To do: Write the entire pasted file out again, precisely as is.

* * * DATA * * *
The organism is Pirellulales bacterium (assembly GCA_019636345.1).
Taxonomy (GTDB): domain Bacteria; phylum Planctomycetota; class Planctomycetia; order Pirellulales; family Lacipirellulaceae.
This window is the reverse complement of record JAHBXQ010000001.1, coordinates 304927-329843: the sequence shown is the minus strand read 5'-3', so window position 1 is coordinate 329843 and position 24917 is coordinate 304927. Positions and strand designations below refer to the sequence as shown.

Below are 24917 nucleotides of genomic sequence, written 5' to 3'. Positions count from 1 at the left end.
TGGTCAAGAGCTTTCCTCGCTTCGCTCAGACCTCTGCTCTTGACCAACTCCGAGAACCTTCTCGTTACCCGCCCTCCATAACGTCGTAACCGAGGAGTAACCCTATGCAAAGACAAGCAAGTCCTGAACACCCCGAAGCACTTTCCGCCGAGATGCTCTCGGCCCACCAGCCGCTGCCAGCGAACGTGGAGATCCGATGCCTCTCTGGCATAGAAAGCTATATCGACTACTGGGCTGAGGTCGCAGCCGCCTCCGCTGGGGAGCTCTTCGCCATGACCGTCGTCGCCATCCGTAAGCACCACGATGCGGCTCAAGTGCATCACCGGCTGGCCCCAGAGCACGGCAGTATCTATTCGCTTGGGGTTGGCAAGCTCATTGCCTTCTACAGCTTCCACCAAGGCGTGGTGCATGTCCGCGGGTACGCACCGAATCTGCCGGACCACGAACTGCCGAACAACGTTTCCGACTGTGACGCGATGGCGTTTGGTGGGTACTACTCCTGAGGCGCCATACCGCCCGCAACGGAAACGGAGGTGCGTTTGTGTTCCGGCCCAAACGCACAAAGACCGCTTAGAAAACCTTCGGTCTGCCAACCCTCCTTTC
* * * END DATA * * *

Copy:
The organism is Pirellulales bacterium (assembly GCA_019636345.1).
Taxonomy (GTDB): domain Bacteria; phylum Planctomycetota; class Planctomycetia; order Pirellulales; family Lacipirellulaceae.
This window is the reverse complement of record JAHBXQ010000001.1, coordinates 304927-329843: the sequence shown is the minus strand read 5'-3', so window position 1 is coordinate 329843 and position 24917 is coordinate 304927. Positions and strand designations below refer to the sequence as shown.

Below are 24917 nucleotides of genomic sequence, written 5' to 3'. Positions count from 1 at the left end.
TGGTCAAGAGCTTTCCTCGCTTCGCTCAGACCTCTGCTCTTGACCAACTCCGAGAACCTTCTCGTTACCCGCCCTCCATAACGTCGTAACCGAGGAGTAACCCTATGCAAAGACAAGCAAGTCCTGAACACCCCGAAGCACTTTCCGCCGAGATGCTCTCGGCCCACCAGCCGCTGCCAGCGAACGTGGAGATCCGATGCCTCTCTGGCATAGAAAGCTATATCGACTACTGGGCTGAGGTCGCAGCCGCCTCCGCTGGGGAGCTCTTCGCCATGACCGTCGTCGCCATCCGTAAGCACCACGATGCGGCTCAAGTGCATCACCGGCTGGCCCCAGAGCACGGCAGTATCTATTCGCTTGGGGTTGGCAAGCTCATTGCCTTCTACAGCTTCCACCAAGGCGTGGTGCATGTCCGCGGGTACGCACCGAATCTGCCGGACCACGAACTGCCGAACAACGTTTCCGACTGTGACGCGATGGCGTTTGGTGGGTACTACTCCTGAGGCGCCATACCGCCCGCAACGGAAACGGAGGTGCGTTTGTGTTCCGGCCCAAACGCACAAAGACCGCTTAGAAAACCTTCGGTCTGCCAACCCTCCTTTC